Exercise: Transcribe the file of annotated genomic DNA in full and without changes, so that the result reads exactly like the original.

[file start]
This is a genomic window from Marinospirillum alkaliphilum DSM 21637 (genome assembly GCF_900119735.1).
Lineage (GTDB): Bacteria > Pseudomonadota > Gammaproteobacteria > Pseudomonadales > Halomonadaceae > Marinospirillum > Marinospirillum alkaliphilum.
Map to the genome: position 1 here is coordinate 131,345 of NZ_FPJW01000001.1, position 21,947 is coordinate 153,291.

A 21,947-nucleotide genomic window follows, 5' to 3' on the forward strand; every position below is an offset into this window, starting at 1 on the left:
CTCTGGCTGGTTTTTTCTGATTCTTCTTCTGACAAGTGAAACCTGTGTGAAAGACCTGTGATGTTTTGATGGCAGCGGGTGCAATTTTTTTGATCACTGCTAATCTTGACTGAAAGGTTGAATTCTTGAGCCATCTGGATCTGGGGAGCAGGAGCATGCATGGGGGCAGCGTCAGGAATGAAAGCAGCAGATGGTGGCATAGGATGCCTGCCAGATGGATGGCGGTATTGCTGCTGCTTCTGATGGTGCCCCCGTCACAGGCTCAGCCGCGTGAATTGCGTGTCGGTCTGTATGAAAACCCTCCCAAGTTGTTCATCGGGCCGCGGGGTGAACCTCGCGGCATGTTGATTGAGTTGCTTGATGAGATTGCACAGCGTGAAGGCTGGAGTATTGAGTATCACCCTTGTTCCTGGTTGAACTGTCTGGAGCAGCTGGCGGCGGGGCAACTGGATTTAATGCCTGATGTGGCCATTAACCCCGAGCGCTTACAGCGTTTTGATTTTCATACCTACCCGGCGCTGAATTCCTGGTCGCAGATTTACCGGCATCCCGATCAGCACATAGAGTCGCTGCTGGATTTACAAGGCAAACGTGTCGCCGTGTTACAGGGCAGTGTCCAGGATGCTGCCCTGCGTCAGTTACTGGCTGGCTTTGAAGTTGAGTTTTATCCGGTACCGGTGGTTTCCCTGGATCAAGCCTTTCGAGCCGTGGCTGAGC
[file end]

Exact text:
This is a genomic window from Marinospirillum alkaliphilum DSM 21637 (genome assembly GCF_900119735.1).
Lineage (GTDB): Bacteria > Pseudomonadota > Gammaproteobacteria > Pseudomonadales > Halomonadaceae > Marinospirillum > Marinospirillum alkaliphilum.
Map to the genome: position 1 here is coordinate 131,345 of NZ_FPJW01000001.1, position 21,947 is coordinate 153,291.

A 21,947-nucleotide genomic window follows, 5' to 3' on the forward strand; every position below is an offset into this window, starting at 1 on the left:
CTCTGGCTGGTTTTTTCTGATTCTTCTTCTGACAAGTGAAACCTGTGTGAAAGACCTGTGATGTTTTGATGGCAGCGGGTGCAATTTTTTTGATCACTGCTAATCTTGACTGAAAGGTTGAATTCTTGAGCCATCTGGATCTGGGGAGCAGGAGCATGCATGGGGGCAGCGTCAGGAATGAAAGCAGCAGATGGTGGCATAGGATGCCTGCCAGATGGATGGCGGTATTGCTGCTGCTTCTGATGGTGCCCCCGTCACAGGCTCAGCCGCGTGAATTGCGTGTCGGTCTGTATGAAAACCCTCCCAAGTTGTTCATCGGGCCGCGGGGTGAACCTCGCGGCATGTTGATTGAGTTGCTTGATGAGATTGCACAGCGTGAAGGCTGGAGTATTGAGTATCACCCTTGTTCCTGGTTGAACTGTCTGGAGCAGCTGGCGGCGGGGCAACTGGATTTAATGCCTGATGTGGCCATTAACCCCGAGCGCTTACAGCGTTTTGATTTTCATACCTACCCGGCGCTGAATTCCTGGTCGCAGATTTACCGGCATCCCGATCAGCACATAGAGTCGCTGCTGGATTTACAAGGCAAACGTGTCGCCGTGTTACAGGGCAGTGTCCAGGATGCTGCCCTGCGTCAGTTACTGGCTGGCTTTGAAGTTGAGTTTTATCCGGTACCGGTGGTTTCCCTGGATCAAGCCTTTCGAGCCGTGGCTGAGC